For years forensic practitioners in many of the disciplines included in the White House report (as well as the National Academy of Sciences report) have overstated in court the validity and reliability of their results. Consider the case of Bill Richards, for example, who spent nearly 23 years in prison for murdering his wife, Pamela, before the California Supreme Court last May overturned his conviction, concluding that Richards had been a victim of junk science and false testimony. In his case, a renowned forensic dentist testified that a mark found on Pamela’s hand was a clear match to Richards’s supposedly unique dentition. Notable, the dentist testified, was that Richards had an under-erupted canine tooth that would account for a void in the alleged bite-mark injury to Pamela’s hand; only “one or two or less” people out of 100 would have such a feature, he testified. The dentist, Dr. Norman “Skip” Sperber, ultimately recanted that testimony, saying that it had no scientific basis. The new White House report notes that it is unlikely that bite-mark evidence will ever be scientifically supported.
In all, the report makes eight overarching recommendations for improvement — to the National Institute of Standards and Technology, to the FBI, to the attorney general, and to the judiciary — and called for “a vigorous research program” to improve forensic sciences building off “recent important” research conducted into fingerprint analysis, for the judiciary to take into account actual scientific criteria when assessing whether forensic evidence and testimony should be allowed into court, and for the attorney general to “direct attorneys appearing [in court] on behalf of the [DOJ] to ensure expert testimony in court about forensic feature-comparison methods meets the scientific standards for scientific validity.”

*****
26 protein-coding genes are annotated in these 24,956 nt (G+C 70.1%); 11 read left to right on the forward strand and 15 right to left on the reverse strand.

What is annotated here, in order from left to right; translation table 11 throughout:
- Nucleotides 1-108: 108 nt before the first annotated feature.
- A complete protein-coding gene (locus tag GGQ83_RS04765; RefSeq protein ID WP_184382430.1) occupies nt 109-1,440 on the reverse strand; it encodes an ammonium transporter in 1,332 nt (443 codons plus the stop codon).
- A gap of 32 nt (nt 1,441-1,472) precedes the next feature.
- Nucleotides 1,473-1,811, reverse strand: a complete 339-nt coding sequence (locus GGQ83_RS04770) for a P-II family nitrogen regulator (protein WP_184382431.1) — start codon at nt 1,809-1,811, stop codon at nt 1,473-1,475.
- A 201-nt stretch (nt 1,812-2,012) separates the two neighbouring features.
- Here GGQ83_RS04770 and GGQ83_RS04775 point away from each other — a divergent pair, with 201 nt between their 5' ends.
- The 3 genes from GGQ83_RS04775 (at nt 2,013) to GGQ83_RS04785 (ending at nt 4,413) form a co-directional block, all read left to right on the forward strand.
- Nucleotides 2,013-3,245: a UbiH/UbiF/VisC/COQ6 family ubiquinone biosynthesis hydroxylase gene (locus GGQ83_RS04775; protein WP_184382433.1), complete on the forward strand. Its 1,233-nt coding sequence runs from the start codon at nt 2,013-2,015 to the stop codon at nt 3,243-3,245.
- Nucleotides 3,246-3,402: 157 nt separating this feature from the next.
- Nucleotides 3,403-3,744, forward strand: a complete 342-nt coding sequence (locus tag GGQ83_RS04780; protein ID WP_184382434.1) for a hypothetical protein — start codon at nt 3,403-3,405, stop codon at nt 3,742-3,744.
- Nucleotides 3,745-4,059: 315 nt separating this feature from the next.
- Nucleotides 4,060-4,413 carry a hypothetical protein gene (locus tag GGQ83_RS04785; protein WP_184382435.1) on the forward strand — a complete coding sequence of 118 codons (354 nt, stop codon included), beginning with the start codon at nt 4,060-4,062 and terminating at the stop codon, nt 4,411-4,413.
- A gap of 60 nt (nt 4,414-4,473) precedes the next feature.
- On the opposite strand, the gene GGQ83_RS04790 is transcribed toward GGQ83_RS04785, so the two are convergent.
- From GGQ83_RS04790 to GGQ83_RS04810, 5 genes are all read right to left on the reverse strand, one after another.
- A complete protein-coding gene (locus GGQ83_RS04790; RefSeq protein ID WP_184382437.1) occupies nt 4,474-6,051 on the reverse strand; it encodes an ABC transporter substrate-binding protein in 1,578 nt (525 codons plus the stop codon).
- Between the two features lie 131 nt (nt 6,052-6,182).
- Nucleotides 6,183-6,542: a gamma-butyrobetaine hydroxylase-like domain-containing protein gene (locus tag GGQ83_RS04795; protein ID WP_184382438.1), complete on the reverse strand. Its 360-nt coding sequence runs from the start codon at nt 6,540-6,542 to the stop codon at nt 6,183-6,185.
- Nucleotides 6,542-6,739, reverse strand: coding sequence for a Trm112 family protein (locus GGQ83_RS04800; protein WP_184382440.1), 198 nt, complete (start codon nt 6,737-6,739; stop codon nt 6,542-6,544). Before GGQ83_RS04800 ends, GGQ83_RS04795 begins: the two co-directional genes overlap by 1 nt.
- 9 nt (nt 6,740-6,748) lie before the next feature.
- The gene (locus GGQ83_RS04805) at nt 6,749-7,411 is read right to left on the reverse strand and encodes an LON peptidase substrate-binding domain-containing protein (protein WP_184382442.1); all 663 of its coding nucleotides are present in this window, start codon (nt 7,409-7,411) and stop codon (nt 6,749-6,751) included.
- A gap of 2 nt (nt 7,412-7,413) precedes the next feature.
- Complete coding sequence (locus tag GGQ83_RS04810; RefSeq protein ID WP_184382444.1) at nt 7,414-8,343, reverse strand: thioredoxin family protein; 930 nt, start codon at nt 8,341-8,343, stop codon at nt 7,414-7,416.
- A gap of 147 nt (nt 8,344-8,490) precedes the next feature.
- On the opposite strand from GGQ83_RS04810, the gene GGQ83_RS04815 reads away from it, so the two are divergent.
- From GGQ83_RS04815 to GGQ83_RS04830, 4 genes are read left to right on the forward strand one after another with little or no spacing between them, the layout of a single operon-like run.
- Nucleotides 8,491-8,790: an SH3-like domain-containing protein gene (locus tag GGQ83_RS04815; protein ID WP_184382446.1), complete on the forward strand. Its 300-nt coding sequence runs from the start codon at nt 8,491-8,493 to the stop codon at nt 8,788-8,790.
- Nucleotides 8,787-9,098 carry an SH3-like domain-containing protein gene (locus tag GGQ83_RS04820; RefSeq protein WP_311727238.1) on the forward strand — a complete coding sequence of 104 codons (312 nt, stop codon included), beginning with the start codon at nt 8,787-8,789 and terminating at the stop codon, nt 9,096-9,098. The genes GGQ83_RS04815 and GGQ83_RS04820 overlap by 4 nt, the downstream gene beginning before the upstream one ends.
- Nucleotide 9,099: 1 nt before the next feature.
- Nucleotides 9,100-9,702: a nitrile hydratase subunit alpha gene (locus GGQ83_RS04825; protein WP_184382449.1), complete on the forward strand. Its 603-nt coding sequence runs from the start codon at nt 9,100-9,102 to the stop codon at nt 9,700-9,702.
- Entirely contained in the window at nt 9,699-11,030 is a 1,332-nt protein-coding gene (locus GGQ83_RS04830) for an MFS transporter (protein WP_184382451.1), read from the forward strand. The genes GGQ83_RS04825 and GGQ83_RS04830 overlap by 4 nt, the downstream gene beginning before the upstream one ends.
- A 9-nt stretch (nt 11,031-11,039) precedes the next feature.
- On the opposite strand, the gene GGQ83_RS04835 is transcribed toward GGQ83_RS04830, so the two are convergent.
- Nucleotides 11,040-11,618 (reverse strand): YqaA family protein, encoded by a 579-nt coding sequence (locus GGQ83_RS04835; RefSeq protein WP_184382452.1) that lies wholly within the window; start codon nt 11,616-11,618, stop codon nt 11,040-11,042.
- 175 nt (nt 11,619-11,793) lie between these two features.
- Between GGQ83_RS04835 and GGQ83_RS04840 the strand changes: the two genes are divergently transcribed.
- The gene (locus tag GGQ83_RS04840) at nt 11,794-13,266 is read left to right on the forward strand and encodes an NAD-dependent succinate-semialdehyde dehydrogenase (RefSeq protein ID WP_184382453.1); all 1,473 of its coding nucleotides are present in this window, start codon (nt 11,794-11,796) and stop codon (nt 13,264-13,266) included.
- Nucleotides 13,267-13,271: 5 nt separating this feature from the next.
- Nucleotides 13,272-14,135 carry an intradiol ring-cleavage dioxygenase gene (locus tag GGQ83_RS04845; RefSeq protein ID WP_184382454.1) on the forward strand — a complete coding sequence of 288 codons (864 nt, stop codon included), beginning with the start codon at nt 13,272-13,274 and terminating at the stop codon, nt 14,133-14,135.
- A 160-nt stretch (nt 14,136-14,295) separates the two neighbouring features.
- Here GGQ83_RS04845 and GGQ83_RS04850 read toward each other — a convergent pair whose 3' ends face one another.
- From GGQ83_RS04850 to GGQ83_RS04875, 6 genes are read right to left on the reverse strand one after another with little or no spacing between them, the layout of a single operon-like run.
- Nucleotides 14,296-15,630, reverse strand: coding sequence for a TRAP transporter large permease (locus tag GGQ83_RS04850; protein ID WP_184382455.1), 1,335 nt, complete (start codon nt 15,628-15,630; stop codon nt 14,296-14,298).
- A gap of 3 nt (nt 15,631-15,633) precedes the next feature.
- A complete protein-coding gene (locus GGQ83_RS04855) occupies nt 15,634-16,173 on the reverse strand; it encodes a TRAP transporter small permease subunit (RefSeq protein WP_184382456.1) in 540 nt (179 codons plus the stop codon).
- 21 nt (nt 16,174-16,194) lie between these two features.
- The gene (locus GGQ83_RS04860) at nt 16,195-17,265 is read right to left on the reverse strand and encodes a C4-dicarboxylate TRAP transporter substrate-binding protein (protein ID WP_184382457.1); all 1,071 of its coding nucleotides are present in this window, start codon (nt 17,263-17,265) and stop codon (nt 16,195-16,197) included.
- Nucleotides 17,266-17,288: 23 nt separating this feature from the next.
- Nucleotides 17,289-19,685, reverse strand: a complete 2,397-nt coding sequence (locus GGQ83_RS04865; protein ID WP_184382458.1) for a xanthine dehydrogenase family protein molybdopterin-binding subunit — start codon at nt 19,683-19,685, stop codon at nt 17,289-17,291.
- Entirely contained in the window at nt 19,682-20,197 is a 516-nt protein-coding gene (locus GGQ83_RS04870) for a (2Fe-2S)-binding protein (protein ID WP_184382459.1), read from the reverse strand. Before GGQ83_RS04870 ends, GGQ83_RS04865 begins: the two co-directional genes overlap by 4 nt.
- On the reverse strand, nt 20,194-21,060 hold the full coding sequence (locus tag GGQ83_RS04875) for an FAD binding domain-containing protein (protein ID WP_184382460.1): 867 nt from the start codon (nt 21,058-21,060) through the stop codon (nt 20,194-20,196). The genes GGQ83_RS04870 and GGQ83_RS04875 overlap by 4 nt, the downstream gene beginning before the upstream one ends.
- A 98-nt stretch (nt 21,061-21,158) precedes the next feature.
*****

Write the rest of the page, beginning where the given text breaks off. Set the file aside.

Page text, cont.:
“Where there are not adequate empirical studies and/or statistical models to provide meaningful information about the accuracy of a forensic feature-comparison method,” the report concludes, “DOJ attorneys and examiners should not offer testimony based on the method.” And in the event that testimony is necessary, the report says, the expert should “clearly acknowledge to courts” the lack of scientific evidence to support the underlying forensic practice.
Under “current legal standards,” and under the U.S. Supreme Court ruling in the 1993 case Daubert v. Merrell Dow Pharmaceuticals, federal judges are tasked with acting as gatekeepers over what expert testimony will be allowed into evidence. Where scientific – or supposedly scientific – evidence is concerned, the Supreme Court concluded that before allowing expert testimony in a case the trial judge must ensure that “any and all scientific testimony or evidence admitted is not only relevant, but reliable,” which necessitates, in part, an assessment of “whether the reasoning or methodology underlying the [expert’s] testimony is scientifically valid.”